King John | Study Guide

William Shakespeare

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King John | Act 4, Scene 1 | Summary

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Summary

At a castle (in Normandy or England; Shakespeare does not specify), King John's servant Hubert instructs some executioners to prepare hot irons and then conceal themselves until he gives the signal. They exit, and Arthur comes forth. When Hubert greets him, Arthur can tell something is wrong. He speaks innocently of his own sadness at being imprisoned and his fear of foul play on King John's part. Hubert is moved to pity by Arthur's childlike speech. In an aside he admits he is unable to kill Arthur as the king has ordered him to do.

Unable to speak, Hubert shows Arthur a piece of paper ordering Hubert to burn out Arthur's eyes with hot irons. Arthur pleads with Hubert, citing his kindness and innocence: "Will you put out mine eyes, / These eyes that never did nor never shall / So much as frown on you?" Hubert remains firm in his purpose and calls for the executioners, but he hesitates when the hot iron is placed in his hand. As he attempts to summon the resolve to torture Arthur, the iron grows cold and the fire goes out. Deciding to spare Arthur, Hubert promises to spread "false reports" of the boy's death.

Analysis

On its surface this scene is a maudlin affair, full of tears and pitiful speeches. Its sentimentality underscores Arthur's status as the one true innocent among the play's major characters. He is a frightened child, eager for assurances of love and security, set loose in a world of scheming and self-interested adults. His lisping lines about loyalty are bound to sound over-the-top to a modern reader; they may even have sounded over-the-top to Elizabethans. Still they unmistakably convey Arthur's blamelessness, his perplexity at living in a world where people do not keep promises or reciprocate kind deeds. Arthur's speeches also allow him to display a degree of calm and dignity in the face of an immediate threat to his life.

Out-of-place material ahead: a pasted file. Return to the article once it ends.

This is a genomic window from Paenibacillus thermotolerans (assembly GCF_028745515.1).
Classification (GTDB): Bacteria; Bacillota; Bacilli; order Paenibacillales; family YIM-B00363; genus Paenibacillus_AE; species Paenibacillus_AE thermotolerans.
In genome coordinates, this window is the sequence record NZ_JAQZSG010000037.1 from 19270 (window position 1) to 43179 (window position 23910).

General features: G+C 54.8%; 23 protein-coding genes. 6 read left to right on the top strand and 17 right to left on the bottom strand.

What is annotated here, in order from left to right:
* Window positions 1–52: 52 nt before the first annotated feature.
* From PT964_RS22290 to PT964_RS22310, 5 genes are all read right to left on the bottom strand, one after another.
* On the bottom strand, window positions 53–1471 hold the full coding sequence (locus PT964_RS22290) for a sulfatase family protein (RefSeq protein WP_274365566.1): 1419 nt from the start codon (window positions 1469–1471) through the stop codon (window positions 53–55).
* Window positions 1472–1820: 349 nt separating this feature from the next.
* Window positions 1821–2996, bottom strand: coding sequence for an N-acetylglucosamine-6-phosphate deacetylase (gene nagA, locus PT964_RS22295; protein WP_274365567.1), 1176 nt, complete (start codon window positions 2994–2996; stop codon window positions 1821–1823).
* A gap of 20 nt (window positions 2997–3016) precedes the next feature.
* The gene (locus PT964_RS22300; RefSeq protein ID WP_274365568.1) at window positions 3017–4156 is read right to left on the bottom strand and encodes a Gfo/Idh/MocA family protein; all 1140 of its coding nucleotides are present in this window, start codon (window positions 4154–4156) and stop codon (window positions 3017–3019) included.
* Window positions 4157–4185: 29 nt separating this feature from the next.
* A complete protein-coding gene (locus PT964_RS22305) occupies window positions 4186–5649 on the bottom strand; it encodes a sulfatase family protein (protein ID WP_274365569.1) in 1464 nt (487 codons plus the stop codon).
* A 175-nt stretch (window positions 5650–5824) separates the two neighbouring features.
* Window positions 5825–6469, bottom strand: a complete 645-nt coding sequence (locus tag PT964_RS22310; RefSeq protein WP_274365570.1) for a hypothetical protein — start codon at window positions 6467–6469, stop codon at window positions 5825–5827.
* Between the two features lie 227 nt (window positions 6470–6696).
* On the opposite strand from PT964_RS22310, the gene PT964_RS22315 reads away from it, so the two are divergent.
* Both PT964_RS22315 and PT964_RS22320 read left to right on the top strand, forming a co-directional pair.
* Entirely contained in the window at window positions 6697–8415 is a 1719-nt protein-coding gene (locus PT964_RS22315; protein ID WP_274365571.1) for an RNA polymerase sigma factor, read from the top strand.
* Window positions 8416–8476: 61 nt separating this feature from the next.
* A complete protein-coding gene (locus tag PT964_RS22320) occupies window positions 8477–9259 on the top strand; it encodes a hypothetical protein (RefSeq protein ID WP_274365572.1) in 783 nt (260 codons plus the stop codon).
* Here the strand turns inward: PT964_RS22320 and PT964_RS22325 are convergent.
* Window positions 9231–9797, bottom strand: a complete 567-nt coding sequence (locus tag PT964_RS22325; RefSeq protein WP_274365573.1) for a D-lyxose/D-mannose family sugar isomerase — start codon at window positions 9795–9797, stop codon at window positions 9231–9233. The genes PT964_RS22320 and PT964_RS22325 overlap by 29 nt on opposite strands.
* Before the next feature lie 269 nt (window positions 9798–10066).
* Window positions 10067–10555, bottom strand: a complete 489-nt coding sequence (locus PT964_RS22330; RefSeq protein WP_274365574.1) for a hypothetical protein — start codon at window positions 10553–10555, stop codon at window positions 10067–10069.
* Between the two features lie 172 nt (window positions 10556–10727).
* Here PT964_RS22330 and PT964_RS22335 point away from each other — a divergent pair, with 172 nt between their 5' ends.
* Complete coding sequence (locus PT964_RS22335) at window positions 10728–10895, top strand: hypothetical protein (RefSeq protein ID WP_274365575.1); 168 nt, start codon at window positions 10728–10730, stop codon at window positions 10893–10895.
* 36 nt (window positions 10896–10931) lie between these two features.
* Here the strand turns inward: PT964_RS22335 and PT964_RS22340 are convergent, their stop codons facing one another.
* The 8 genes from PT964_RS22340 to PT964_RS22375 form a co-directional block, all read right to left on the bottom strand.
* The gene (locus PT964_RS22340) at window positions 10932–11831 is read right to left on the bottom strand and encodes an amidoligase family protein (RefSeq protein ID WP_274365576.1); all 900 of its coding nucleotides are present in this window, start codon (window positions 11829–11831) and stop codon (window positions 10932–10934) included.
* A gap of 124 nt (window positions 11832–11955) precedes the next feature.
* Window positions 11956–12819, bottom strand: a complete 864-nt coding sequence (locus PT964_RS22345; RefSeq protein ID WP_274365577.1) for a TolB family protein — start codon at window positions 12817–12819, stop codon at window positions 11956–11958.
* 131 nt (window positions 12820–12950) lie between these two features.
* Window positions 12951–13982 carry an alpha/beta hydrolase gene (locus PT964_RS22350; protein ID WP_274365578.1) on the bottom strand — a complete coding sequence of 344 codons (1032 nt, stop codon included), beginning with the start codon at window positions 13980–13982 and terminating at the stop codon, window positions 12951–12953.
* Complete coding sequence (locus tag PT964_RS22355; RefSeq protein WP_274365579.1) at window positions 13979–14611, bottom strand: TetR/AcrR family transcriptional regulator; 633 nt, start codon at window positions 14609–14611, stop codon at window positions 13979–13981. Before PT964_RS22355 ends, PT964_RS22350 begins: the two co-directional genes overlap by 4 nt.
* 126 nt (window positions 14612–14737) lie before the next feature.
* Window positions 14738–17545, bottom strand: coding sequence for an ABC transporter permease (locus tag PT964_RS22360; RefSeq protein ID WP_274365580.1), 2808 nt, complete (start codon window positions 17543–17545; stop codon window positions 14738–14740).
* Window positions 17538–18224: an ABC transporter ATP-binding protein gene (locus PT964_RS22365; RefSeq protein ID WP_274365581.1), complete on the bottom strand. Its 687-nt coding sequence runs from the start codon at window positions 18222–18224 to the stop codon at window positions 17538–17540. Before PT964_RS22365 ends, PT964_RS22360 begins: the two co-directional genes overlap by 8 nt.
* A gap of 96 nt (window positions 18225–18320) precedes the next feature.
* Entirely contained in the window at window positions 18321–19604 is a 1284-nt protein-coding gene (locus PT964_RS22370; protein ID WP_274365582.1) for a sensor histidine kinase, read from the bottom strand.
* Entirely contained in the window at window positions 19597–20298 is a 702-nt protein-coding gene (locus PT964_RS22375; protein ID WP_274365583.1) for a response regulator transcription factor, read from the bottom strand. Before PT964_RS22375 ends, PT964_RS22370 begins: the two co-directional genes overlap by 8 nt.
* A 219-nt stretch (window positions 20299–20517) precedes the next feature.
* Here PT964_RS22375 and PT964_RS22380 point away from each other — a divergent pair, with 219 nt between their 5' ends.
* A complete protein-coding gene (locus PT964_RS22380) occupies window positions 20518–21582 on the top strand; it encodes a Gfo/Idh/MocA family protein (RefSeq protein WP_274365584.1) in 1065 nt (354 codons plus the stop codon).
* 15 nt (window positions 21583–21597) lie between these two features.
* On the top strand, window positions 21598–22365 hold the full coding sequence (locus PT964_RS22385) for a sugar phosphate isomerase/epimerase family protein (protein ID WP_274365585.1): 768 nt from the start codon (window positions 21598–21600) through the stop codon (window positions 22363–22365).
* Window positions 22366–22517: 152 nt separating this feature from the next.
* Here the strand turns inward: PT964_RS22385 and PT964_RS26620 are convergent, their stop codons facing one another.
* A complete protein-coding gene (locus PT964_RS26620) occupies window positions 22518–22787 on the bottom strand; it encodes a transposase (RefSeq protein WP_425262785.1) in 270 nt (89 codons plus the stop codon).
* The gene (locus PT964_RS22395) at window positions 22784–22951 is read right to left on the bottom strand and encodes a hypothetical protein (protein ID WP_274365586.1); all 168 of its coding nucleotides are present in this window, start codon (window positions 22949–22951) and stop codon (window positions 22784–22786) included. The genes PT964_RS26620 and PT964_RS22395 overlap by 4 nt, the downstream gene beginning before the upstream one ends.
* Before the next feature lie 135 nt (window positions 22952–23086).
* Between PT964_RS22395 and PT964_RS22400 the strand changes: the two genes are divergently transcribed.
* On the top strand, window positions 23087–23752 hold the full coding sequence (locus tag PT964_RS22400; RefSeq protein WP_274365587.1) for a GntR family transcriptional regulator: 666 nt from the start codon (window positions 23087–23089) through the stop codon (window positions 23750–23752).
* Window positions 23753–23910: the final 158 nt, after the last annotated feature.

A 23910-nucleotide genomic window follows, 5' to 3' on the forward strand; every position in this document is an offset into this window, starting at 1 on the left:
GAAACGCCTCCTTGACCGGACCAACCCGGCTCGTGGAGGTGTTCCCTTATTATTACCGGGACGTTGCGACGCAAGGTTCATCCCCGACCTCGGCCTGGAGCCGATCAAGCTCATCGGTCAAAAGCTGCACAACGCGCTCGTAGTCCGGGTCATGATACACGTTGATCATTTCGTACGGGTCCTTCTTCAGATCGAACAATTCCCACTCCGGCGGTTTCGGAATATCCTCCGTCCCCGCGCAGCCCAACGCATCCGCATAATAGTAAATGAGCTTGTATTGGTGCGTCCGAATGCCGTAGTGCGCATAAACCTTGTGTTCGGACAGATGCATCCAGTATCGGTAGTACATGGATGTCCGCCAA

This scene, however, does more than build Arthur's character. It also shows the extent to which resistance and rebellion have begun to pervade English society. Hubert, so eager to win King John's favor in Act 3, now finds he cannot stifle his conscience and murder a child. He has reached his breaking point—a pattern repeated in Act 4, Scene 2 when John's noblemen walk out on him in disgust. In later scenes this mutiny will spread beyond the court to England's towns and villages, where tradesmen and peasants will welcome the Dauphin and the promise of a new regime. Eventually, even the Bastard—the play's cynic par excellence—will get in on the general condemnation of John's deeds. Shrewd as he is, however, the Bastard will swallow his disapproval and continue to serve his uncle the king.

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